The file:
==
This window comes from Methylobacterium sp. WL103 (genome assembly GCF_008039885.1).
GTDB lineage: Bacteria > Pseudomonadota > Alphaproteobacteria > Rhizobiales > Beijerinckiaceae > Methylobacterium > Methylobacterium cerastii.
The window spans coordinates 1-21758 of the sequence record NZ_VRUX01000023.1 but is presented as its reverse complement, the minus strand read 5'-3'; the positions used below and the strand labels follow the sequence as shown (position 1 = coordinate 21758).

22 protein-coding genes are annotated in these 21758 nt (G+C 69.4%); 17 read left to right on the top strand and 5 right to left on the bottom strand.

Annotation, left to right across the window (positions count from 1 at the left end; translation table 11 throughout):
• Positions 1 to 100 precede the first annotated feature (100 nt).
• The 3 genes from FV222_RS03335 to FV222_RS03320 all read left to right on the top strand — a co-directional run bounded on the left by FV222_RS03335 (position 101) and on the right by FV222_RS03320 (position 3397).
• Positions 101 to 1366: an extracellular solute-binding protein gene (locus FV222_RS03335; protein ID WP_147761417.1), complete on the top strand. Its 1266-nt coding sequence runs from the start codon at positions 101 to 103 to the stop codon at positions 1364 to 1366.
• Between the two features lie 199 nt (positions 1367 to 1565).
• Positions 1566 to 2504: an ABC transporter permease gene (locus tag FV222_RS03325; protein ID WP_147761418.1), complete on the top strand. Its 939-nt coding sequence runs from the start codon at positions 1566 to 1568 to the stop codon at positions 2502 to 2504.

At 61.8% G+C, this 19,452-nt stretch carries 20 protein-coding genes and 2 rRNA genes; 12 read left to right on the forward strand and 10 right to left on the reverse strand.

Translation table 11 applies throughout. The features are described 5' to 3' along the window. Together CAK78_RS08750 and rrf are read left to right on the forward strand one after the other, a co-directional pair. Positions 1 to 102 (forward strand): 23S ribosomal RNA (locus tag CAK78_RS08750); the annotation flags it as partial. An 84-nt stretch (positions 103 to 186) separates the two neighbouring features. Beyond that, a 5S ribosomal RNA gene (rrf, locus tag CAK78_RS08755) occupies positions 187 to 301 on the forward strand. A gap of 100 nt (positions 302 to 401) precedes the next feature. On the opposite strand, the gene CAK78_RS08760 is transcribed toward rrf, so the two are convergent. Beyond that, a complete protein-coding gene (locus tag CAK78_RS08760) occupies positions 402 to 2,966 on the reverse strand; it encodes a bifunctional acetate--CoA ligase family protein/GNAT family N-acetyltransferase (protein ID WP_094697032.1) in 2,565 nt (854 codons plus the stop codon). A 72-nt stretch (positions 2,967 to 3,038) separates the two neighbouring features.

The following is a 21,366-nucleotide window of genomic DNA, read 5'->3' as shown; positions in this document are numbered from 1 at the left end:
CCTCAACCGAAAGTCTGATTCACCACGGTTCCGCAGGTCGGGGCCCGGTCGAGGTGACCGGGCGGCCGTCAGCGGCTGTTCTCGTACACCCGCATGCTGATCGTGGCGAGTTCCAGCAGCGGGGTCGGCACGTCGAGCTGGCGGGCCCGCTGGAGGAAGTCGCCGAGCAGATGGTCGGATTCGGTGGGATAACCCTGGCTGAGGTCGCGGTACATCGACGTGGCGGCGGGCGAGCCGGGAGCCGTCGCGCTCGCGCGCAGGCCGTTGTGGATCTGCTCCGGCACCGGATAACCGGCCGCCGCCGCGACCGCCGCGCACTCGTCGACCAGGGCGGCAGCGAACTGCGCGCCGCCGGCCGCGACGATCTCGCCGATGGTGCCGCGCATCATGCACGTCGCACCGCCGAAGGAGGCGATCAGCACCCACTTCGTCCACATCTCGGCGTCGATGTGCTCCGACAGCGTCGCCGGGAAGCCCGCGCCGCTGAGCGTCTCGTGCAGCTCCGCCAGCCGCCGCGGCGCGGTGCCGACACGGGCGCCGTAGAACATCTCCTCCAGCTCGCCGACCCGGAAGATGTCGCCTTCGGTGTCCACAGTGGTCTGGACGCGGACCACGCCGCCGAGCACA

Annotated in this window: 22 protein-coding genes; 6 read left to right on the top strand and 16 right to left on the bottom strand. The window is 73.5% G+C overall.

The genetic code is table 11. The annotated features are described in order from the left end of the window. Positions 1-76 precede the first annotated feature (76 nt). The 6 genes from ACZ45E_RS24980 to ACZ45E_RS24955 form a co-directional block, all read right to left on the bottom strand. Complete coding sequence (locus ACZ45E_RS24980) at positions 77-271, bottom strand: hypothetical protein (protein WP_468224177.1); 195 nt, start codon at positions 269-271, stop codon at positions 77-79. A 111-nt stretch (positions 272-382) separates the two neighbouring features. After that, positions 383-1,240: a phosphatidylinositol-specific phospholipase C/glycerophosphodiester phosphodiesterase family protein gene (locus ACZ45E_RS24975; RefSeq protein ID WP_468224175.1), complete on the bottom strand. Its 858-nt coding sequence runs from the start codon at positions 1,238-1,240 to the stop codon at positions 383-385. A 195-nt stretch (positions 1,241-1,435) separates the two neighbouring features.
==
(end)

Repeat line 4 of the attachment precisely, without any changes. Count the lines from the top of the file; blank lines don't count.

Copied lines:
22 protein-coding genes are annotated in these 21758 nt (G+C 69.4%); 17 read left to right on the top strand and 5 right to left on the bottom strand.